The Cortus website now has the May Report available in which they describe the first production of char at Höganäs by theWoodRoll® pyrolysis sub-process. This char is then milled and gasified in the gasification sub-process to produce the sysgas that is used directly for heating at Höganäs, or in the case of the Mariposa Biomass Project, will be fed into a piston engine-based generator for the production of clean renewable energy from sustainably harvested forest biomass.


The Cortus website now contains a Höganäs April 2020 update on the progress at Höganäs, including a image of the gas analysis from first syngas produced at that location.


Our technology partner, Cortus Energy, has recently updated their website with most pages now in English. The Cortus website now features a page on the Mariposa Biomass Project and a blogpost on the importance of our project entering the BioMAT queue. Also check out this informative animation about their their WoodRoll® Process.

We have updated the Slideshow to include some recent developments. 


Here is an article in Bioenergy International based on a recent press release by Cortus Energy on the Mariposa Biomass Project joining the BioMAT queue, and another article on the production of the first syngas at the Cortus Energy Plant at Höganäs.


First Syngas at Höganäs Plant

We are very pleased to announce that our technology partner, Cortus Energy, has now produced the first syngas at their Höganäs plant in Sweden; see their press release here.


Cortus Energy has reached MILESTONE 2 (3) in Höganäs. The plant is now technically completed and ready for hot operation.

Read the press release in Swedish and English here


The November update for the Höganäs plant is now available.


Video from Cortus Energy

Cortus Energy recently posted an interesting video in English about the company, their WoodRoll® process, and their first full-scale plant in Sweden. It is available here.


Mariposa Biomass Project Enters the BioMAT Queue

In our September 3rd press release, we announced that out technology provider and project partner Cortus Energy’s Board of Directors authorized the funds necessary for the MBP to enter the queue for a Power Purchase Agreement (PPA) with PG&E under the BioMAT program created by California law S.B. 1122. Today, September 17th, we are pleased to announce that this process has been completed and we are now in the BioMAT queue, an important first step in obtaining a Power Purchase Agreement with PG&E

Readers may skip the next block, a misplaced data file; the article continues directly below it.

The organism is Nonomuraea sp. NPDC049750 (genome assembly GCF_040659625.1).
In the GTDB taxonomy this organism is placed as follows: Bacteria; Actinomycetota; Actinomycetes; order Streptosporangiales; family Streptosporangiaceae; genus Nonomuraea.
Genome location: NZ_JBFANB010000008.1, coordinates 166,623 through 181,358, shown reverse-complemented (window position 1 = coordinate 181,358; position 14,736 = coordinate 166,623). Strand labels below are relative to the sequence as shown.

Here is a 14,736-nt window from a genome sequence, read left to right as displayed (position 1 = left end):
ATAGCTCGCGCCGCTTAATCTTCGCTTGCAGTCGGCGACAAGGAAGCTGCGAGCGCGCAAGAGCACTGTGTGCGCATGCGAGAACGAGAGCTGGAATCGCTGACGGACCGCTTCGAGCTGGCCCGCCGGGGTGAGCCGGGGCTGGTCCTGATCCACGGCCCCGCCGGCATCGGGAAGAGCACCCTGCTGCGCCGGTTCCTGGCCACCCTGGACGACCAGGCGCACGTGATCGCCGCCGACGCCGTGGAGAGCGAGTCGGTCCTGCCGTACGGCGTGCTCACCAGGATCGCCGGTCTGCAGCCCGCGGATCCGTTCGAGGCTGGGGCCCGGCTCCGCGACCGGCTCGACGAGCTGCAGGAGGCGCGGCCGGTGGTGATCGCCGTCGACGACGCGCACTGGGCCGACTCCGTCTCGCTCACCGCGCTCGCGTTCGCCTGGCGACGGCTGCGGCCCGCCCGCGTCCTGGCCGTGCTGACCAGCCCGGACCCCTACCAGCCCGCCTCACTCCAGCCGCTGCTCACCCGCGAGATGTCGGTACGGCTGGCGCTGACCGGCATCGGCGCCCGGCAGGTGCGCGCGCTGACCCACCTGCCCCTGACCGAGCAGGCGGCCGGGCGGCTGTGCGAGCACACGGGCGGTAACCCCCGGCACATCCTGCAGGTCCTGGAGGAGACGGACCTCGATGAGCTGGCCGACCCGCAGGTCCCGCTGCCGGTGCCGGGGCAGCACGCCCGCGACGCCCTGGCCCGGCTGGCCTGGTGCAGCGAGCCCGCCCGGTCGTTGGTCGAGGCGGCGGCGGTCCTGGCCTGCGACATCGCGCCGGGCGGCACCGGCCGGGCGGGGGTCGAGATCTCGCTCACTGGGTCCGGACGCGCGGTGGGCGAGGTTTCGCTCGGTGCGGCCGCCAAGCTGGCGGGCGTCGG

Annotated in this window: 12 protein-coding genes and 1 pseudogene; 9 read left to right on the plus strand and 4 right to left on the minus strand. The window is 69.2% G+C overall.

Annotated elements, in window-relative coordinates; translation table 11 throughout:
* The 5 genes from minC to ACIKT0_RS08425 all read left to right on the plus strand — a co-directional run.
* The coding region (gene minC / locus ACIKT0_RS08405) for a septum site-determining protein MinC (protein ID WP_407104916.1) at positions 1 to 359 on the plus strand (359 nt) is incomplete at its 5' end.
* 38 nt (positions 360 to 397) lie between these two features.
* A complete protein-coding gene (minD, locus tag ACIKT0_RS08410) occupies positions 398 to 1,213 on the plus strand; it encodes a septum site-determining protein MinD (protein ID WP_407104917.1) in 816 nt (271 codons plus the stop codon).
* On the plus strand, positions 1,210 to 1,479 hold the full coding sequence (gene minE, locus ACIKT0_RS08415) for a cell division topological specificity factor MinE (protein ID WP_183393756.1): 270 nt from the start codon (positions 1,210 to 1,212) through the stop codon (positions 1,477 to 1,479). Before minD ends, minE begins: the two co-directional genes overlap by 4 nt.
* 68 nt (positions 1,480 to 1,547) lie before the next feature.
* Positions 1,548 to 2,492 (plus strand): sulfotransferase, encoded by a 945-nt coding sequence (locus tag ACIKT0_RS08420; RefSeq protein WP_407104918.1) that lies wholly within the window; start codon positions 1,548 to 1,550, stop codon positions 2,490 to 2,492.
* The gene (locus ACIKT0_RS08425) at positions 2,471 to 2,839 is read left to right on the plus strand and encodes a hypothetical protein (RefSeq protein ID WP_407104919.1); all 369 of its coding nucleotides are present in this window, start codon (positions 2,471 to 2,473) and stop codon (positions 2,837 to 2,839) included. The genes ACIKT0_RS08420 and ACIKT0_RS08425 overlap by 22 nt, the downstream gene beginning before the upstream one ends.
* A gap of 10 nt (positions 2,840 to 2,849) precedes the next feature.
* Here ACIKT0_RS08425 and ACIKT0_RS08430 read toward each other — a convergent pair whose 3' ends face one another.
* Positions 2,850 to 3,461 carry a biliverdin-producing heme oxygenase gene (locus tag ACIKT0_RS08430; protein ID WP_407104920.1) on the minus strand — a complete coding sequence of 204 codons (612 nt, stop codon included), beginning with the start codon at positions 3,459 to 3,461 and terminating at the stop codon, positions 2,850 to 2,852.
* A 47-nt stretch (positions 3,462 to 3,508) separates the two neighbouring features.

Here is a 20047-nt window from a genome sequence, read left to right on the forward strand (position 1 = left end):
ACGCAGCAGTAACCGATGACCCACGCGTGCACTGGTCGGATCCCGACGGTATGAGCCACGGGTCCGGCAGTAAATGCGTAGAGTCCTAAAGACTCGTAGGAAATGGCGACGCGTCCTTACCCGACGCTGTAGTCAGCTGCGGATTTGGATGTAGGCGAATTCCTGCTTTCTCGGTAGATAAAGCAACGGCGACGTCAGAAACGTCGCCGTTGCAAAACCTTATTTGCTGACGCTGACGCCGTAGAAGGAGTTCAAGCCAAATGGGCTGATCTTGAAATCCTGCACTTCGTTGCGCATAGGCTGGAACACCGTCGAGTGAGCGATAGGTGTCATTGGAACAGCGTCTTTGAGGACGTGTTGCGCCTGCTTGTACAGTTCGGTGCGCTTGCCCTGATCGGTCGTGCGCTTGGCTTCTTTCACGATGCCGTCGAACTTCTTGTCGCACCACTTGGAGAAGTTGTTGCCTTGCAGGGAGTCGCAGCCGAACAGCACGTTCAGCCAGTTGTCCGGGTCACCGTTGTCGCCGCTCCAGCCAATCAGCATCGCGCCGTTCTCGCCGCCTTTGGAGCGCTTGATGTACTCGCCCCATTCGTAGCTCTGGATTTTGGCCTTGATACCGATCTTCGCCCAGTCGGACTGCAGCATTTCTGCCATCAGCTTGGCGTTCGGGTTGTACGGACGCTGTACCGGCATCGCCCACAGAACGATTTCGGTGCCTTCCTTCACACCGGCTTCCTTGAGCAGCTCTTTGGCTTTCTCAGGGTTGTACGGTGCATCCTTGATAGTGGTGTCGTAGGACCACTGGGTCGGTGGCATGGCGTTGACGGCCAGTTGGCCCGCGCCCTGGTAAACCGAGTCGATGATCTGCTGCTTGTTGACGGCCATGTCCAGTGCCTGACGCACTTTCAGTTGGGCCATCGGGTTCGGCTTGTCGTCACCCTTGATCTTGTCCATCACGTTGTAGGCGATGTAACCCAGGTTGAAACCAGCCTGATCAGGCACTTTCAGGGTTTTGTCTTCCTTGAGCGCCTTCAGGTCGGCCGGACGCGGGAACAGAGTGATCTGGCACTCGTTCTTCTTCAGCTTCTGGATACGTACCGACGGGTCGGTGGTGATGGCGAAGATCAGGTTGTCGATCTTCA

Article About Wildfire Risk in California and Biomass Plants

A recent article in grist magazine examines the role that small-scale biomass plants might play in reducing wildfire risk and air pollution in California. The author, Nathanael Johnson, obviously spent a fair amount of time talking to both proponents and opponents of such projects including many major environmental organizations. Our project was interviewed and quoted in the article, which to us seemed balanced with arguments for both sides presented.


The September update for the Höganäs plant is now available:   

The September update from our technology provider and project partner, Cortus Energy, concerning progress on the first WoodRoll® biomass plant at Höganäs in Sweden, is now available. The WoodRoll® plant at Höganäs is using the syngas (synthetic gas) produced by the gasification of woody biomass to replace natural gas at a metal powder coating plant. Because the WoodRoll® produced syngas is high in hydrogen and burns very hot, it is suitable for industrial uses that require high temperatures.

The global economy is moving away from fossil fuels and towards renewable sources of energy such as wind, solar, hydro and biomass for the production of renewable electricity. It is also clear that we can use this renewable electricity for transportation, e.g. electric cars and trucks, as well as heating, cooling and cooking in our homes. Most of our industrial processes can be powered by renewable electricity as well. However, the thing often left out of plans for a renewable energy future is how to deal with processes such as making steel and cement that use a lot of energy, and electricity is probably not the most efficient way of achieving the temperatures needed. The use of hydrogen from biomass sources for industrial process requiring high temperatures is therefore an important part of converting our global economy to renewable energy.

Fortunately, the syngas produced by the Cortus WoodRoll® process, is not only suitable for use with reciprocating (piston) engine based generators as we will be using here in Mariposa, or creating biofuels such as aviation gas, but also as a syngas to replace natural gas in industrial processes requiring high temperatures as is the case with the Höganäs plant in Sweden. The Mariposa Biomass Project is proud to be part of bringing this important technology to North America.


Mariposa Biomass Project Press Release: On September 3rd, 2019, the Mariposa Biomass Project sent out a press release (available here) to the local on-line and print newspapers, based on good news contained in the press release from Cortus Energy below. After the months of delays, it is very good to have our project take the important next step of entering the BioMAT queue so that we can obtain a Power Purchase Agreement for the sale of electricity to PG&E. Please note the comments by our CEO, Jay Johnson on the positive impact of this project on our community.


Cortus Energy Press Release about the Mariposa Biomass Project proceding to enter the BioMAT Queue and obtain a 20 year Power Purchase Agreement for sale of electricity


June, July and August updates for the Höganäs plant are now available


May 2019 update 

The Mariposa Biomass project has recently received several pieces of encouraging news:

Wood Innovation Grant: The Mariposa Biomass Project was successful in receiving a $250,000 Wood Innovations Grant from the US Forest Service. These funds will be used to complete remaining permitting and pre-construction work for a group of four small-scale community biomass plants throughout the Sierra.

Cortus Energy to purchase Mariposa Property: In their 1st Quarter financial report to shareholders, Cortus Energy announced that they would purchase the properties necessary to complete the installation of the Cortus WoodRoll® biomass-to-electricity here in Mariposa County, and are making payments accordingly. The properties are currently owned or leased by the non-profit Mariposa Biomass Project.